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Pennsylvania farm killings: Prosecutors move to keep death penalty an option

DOYLESTOWN, PA. — Prosecutors have moved to hold onto their ability to seek the death penalty against two cousins in the deaths of four men — including a Loyola student — found buried on a Philadelphia-area farm, although attorneys have said a deal with one defendant would take capital punishment off the table.

The Bucks County prosecutor's office on Wednesday filed notice of aggravating circumstances in the charges against 20-year-old Sean Kratz and 20-year-old Cosmo DiNardo in the slayings last summer in Solebury. Prosecutors said capital punishment would be justified because there were multiple murders and the slayings were committed during felonies.

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Lawyers have said DiNardo acknowledged his part in the slayings in exchange for prosecutors agreeing not to seek the death penalty. District Attorney Matt Weintraub termed Wednesday's filing as "covering his bases" in case circumstances change.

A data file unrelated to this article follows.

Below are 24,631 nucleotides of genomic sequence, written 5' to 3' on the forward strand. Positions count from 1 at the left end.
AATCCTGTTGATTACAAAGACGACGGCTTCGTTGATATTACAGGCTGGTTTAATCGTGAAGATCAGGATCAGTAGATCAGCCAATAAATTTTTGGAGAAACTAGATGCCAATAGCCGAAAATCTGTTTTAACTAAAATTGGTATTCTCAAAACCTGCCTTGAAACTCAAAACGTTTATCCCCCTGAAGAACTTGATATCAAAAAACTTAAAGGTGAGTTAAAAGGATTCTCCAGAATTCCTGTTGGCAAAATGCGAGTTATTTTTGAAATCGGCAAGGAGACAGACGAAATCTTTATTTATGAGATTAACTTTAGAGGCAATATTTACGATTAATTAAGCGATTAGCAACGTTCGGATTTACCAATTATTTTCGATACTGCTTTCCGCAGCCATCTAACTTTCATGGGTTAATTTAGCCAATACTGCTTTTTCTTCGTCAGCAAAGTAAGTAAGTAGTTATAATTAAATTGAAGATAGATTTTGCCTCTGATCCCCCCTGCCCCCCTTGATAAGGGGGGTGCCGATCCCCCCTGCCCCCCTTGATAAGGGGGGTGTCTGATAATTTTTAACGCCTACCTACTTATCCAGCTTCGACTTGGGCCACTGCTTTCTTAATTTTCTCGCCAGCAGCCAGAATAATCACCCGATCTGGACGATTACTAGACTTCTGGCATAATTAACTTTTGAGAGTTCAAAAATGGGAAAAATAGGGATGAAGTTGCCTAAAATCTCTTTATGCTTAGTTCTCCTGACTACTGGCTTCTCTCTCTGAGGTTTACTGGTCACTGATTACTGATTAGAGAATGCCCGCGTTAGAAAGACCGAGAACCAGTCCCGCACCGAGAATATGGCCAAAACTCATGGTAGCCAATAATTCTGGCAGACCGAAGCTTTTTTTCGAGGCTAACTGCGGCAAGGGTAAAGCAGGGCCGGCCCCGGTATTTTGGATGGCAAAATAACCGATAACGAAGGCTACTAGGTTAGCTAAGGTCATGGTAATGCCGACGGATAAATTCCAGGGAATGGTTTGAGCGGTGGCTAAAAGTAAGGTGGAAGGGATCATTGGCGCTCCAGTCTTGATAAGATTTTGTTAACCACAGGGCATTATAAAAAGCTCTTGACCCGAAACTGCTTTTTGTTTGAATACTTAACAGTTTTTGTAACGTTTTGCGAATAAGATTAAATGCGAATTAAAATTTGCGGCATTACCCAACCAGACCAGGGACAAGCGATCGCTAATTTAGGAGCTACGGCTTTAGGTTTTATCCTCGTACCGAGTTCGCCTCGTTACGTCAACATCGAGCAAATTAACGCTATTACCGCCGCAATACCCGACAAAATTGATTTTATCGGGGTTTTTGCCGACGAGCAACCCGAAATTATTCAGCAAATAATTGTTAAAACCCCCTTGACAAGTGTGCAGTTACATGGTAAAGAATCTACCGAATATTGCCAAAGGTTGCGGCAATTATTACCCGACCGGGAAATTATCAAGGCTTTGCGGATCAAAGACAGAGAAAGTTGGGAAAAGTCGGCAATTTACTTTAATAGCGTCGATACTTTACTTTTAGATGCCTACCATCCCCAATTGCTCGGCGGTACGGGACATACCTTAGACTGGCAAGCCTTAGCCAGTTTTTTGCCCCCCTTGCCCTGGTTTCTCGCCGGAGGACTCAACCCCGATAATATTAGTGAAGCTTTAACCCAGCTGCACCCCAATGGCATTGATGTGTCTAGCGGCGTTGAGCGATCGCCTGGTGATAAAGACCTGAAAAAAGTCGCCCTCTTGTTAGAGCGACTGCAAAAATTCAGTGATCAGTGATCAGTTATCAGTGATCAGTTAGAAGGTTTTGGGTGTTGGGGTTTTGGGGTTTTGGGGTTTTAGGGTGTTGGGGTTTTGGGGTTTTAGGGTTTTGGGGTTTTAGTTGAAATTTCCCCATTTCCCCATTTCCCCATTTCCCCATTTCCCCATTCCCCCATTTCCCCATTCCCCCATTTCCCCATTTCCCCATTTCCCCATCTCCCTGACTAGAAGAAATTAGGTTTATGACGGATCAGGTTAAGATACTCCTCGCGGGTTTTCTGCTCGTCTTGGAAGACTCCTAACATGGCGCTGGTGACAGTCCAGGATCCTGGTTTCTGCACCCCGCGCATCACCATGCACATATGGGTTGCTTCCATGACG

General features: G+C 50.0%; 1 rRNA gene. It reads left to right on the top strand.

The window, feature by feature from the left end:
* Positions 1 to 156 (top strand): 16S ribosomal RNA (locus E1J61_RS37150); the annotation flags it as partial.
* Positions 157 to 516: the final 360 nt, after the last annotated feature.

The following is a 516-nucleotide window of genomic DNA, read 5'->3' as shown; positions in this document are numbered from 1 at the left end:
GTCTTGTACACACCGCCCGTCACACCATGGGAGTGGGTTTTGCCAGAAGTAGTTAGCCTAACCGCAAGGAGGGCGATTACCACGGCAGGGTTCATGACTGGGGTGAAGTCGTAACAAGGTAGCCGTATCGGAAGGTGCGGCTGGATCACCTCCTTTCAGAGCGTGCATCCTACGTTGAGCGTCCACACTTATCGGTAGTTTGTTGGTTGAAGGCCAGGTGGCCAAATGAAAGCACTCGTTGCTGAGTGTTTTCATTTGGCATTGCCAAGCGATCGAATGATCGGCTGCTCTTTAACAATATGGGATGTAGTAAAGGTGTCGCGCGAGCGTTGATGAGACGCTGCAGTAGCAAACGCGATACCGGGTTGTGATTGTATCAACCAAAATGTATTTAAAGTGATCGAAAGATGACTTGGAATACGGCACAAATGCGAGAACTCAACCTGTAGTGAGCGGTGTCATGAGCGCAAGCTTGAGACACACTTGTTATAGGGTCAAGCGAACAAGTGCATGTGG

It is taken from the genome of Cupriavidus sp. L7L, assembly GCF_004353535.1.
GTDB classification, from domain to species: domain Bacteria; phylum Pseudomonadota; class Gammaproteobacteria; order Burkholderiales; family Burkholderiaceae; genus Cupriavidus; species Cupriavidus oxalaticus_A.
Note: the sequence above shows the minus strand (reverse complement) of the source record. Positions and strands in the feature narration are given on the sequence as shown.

One of two cousins charged in the deaths of four men who were found buried on a sprawling Pennsylvania farm has waived his preliminary hearing.

DiNardo admitted to killing the men — rising Loyola sophomore Jimi Patrick, 19, 22-year-old Mark Sturgis, 21-year-old Tom Meo and 19-year-old Dean Finocchiaro — on his parent's farm in July.

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DiNardo told police where to find Patrick’s body, and agreed to plead guilty to four counts of first-degree murder. In exchange, he will be spared the death penalty.

Kratz is charged with killing three of the men.

Prosecutors say the bodies of three victims were found buried in a common grave. Patrick’s body was found at another location. All four had been shot.

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